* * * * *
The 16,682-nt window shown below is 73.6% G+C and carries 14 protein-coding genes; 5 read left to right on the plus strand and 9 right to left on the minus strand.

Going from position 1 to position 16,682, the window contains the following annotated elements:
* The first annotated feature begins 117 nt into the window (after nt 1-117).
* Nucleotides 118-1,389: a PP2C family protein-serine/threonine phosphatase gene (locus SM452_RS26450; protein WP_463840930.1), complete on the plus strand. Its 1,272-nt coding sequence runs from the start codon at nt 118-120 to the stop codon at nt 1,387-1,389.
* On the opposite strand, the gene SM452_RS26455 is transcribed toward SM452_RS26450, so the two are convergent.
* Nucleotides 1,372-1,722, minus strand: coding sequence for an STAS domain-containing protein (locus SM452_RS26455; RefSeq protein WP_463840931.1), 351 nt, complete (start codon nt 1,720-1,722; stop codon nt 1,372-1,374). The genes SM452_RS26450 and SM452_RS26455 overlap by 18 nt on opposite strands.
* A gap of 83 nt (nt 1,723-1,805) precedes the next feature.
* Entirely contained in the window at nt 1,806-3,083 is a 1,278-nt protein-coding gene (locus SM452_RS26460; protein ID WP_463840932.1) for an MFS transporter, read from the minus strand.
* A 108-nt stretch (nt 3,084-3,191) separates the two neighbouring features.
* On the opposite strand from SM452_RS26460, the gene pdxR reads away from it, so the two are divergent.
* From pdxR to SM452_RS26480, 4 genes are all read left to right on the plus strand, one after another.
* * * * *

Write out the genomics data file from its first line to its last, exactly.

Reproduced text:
The 16,682-nt window shown below is 73.6% G+C and carries 14 protein-coding genes; 5 read left to right on the plus strand and 9 right to left on the minus strand.

Going from position 1 to position 16,682, the window contains the following annotated elements:
* The first annotated feature begins 117 nt into the window (after nt 1-117).
* Nucleotides 118-1,389: a PP2C family protein-serine/threonine phosphatase gene (locus SM452_RS26450; protein WP_463840930.1), complete on the plus strand. Its 1,272-nt coding sequence runs from the start codon at nt 118-120 to the stop codon at nt 1,387-1,389.
* On the opposite strand, the gene SM452_RS26455 is transcribed toward SM452_RS26450, so the two are convergent.
* Nucleotides 1,372-1,722, minus strand: coding sequence for an STAS domain-containing protein (locus SM452_RS26455; RefSeq protein WP_463840931.1), 351 nt, complete (start codon nt 1,720-1,722; stop codon nt 1,372-1,374). The genes SM452_RS26450 and SM452_RS26455 overlap by 18 nt on opposite strands.
* A gap of 83 nt (nt 1,723-1,805) precedes the next feature.
* Entirely contained in the window at nt 1,806-3,083 is a 1,278-nt protein-coding gene (locus SM452_RS26460; protein ID WP_463840932.1) for an MFS transporter, read from the minus strand.
* A 108-nt stretch (nt 3,084-3,191) separates the two neighbouring features.
* On the opposite strand from SM452_RS26460, the gene pdxR reads away from it, so the two are divergent.
* From pdxR to SM452_RS26480, 4 genes are all read left to right on the plus strand, one after another.